Offseason Game Plan: Philadelphia Flyers
Over the next couple of months, I will be taking a closer look at each of the Eastern Conference teams to show what their current status is and where their offseason focus lies. Knowing a team’s strategy should provide extra assistance in any offseason trading or keeper decisions. This week I’ll take a look at the Ottawa Senators.
As a reference, I’ll add each of the teams I’ve covered here at the top in case you’d like to look at some of the other game plans.
The cap space above (taken from capgeek.com) consists of 13 forwards, eight defensemen, and two goaltenders. Of the forwards, Danny Briere, Scott Hartnell, and Ruslan Fedotenko carry no-trade clauses, and Brayden Schenn, Sean Couturier, Eric Wellwood, and Zac Rinaldo all have two-way contracts. On defense, Kimmo Timonen, Chris Pronger, Braydon Coburn, Luke Schenn, and Nicklas Grosmann all have some form of a no-trade clause, and nobody has a two-way contract.
Up front, the Flyers’ top line last year consisted of Claude Giroux, Scott Hartnell, and Jaromir Jagr. With Jagr’s departure, the most likely replacement is Jakub Voracek, a guy who finished third on the Flyers in postseason scoring, with 10 points in 11 games. Danny Briere will center the second line and his most likely linemates will be two of Brayden Schenn, Matt Read, and Wayne Simmonds. The third line will still be a strong one, featuring Couturier and Fedotenko, leaving a fourth line to consist of Max Talbot, Wellwood, Rinaldo, and Shelley.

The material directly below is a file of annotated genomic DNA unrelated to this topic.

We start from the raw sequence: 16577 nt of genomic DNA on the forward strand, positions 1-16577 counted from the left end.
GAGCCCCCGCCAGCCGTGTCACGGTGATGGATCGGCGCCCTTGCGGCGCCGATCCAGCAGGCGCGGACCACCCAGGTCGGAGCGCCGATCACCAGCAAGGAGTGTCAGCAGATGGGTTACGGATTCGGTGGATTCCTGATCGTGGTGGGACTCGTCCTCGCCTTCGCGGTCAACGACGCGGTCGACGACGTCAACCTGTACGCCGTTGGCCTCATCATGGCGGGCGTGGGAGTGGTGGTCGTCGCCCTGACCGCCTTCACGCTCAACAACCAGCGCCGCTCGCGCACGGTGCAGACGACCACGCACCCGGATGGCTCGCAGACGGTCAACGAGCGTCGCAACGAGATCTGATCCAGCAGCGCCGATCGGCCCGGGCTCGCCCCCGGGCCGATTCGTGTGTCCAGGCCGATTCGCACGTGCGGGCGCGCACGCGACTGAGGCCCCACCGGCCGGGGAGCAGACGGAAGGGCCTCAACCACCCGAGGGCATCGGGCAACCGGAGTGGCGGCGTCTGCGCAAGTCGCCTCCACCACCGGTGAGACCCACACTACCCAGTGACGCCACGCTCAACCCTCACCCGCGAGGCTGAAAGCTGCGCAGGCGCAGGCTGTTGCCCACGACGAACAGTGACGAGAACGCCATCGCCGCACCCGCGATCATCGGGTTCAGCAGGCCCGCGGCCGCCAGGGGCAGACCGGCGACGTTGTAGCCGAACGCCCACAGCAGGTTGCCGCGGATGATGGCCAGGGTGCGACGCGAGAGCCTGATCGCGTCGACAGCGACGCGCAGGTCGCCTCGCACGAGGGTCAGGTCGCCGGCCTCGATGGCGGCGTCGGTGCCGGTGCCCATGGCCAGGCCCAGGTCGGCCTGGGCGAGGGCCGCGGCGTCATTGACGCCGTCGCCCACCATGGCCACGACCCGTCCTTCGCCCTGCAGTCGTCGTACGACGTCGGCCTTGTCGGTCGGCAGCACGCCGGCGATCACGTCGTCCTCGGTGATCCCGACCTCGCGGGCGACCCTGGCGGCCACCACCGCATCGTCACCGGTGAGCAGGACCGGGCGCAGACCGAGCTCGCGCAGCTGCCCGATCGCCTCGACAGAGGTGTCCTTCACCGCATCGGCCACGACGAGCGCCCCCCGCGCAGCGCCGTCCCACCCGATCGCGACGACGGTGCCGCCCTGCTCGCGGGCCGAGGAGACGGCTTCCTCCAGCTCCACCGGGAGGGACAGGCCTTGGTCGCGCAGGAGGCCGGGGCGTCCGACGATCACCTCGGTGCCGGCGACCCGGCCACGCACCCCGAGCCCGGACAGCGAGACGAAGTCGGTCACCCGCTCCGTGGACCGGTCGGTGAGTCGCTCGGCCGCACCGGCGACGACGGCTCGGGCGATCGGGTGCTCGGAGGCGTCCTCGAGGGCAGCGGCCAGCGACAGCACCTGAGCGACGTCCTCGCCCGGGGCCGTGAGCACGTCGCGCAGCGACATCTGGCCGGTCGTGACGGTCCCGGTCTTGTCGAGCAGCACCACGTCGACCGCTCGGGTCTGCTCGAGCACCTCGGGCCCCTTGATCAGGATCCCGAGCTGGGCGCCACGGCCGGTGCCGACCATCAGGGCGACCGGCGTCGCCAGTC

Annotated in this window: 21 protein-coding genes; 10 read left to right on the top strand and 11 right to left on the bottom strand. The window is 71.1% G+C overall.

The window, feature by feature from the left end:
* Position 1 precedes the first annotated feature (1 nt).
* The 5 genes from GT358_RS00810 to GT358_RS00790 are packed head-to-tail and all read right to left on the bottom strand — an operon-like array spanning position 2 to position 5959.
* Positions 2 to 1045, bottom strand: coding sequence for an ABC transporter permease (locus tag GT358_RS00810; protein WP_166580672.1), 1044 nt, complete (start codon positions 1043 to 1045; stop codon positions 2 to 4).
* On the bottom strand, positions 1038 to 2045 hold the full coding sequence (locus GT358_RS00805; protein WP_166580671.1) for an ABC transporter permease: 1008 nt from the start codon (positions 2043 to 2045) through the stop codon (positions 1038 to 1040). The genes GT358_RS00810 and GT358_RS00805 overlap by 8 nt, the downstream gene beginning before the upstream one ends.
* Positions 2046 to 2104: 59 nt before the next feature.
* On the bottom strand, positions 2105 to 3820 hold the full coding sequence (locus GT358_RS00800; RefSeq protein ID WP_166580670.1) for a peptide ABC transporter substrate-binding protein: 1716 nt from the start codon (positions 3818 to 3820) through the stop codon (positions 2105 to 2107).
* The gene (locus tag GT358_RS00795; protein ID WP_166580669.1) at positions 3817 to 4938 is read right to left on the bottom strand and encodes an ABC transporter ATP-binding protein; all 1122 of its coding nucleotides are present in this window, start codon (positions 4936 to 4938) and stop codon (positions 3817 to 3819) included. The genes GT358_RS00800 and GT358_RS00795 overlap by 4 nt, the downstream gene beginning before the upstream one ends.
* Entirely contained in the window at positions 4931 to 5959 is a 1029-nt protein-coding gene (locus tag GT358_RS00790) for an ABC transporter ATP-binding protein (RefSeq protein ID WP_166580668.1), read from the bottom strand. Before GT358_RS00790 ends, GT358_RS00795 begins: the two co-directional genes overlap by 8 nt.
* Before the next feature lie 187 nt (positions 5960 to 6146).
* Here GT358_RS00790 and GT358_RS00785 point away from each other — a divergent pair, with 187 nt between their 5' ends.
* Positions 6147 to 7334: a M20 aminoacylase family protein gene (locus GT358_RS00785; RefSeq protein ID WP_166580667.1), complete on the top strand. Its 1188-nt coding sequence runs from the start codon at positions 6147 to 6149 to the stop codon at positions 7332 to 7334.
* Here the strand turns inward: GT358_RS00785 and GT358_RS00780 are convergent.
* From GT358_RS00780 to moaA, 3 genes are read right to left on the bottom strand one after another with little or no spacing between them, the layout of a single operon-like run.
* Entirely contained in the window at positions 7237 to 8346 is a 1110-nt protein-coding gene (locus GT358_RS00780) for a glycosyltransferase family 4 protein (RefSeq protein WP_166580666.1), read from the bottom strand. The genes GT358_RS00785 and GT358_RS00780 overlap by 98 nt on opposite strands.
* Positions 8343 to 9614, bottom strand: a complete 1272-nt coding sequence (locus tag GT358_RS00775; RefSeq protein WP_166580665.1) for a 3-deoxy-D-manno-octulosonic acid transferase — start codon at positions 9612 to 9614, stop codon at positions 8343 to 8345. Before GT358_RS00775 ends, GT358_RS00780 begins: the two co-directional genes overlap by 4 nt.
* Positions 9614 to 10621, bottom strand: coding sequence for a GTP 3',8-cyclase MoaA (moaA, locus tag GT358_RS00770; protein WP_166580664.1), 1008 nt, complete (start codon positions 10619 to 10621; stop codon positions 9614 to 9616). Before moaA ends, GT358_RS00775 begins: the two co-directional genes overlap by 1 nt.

Philadelphia has consistently been a team with a deep offense, and this year will be no different. Giroux will be put to the test without Jagr, but Voracek is a speedy replacement on the verge of a breakout. Briere has had issues finding chemistry with younger linemates in the past, but when he does find that right combination, he can be a dominating fantasy asset. With these two centers in place combined with the depth at wing, almost all of the top-nine will be fantasy relevant. One thing to keep an eye on with an offense like this is injuries. If any of the top-six members are out for an extended period of time, the replacement will see an immediate value spike. It can also open the door for the third line to elevate their game if either of the top two lines are struggling, and since both Giroux and Briere will enter the season with at least one new linemate, the chemistry may be off. If that turns out to be the case, Couturier could be a sleeper to steal some ice time and turn the Flyers into a true three-scoring line team.
In terms of players in the system who may be ready to make the jump, the Flyers have Jason Akeson, Ben Holmstrom, Harry Zolnierczyk, and Matt Ford. Of the prospects, Ford is the oldest (he’ll turn 28 in October) and a seasoned AHL veteran, and after scoring a point-per-game in 31 contests, he might be one of the first to get a call up. Like his younger counterparts Zolnierczyk (24) and Holmstrom (25), Ford doesn’t carry much fantasy value. Holmstrom and Zolnierczyk both saw NHL action last season though and might get a cup of coffee here of there as a fill in. Of this bunch, the only one with fantasy upside is Akeson, who two years ago scored 108 points in the OHL as an overager. In his first season as a professional, Akeson scored a team-leading 55 points in 76 games on a team that failed to make the playoffs. Although he didn’t have much talent around him, Akeson still managed to notch 41 assists, top among all AHL rookies. He is only 5-10, 190 lbs., but he is extremely talented who could turn a few heads if given the chance.